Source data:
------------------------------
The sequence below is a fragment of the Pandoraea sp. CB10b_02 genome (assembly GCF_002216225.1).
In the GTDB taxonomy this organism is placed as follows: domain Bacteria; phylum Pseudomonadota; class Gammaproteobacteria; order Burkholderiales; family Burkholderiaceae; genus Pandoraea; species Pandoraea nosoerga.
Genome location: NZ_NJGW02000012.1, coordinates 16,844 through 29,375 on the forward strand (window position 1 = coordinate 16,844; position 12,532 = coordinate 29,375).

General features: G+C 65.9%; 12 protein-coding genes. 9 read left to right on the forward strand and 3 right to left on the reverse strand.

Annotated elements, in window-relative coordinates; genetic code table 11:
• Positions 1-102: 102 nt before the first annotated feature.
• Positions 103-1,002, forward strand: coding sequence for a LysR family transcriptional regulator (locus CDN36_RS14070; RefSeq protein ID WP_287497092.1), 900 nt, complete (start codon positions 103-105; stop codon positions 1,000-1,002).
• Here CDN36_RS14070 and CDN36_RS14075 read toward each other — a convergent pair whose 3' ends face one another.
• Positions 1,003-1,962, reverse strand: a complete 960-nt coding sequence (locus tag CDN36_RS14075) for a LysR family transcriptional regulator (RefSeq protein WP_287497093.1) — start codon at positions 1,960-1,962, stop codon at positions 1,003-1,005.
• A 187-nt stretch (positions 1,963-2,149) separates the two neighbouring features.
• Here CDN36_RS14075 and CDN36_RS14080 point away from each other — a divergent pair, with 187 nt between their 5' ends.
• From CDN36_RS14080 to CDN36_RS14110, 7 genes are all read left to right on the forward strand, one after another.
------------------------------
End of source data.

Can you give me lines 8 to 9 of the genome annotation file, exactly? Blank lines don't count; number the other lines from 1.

• Here CDN36_RS14070 and CDN36_RS14075 read toward each other — a convergent pair whose 3' ends face one another.
• Positions 1,003-1,962, reverse strand: a complete 960-nt coding sequence (locus tag CDN36_RS14075) for a LysR family transcriptional regulator (RefSeq protein WP_287497093.1) — start codon at positions 1,960-1,962, stop codon at positions 1,003-1,005.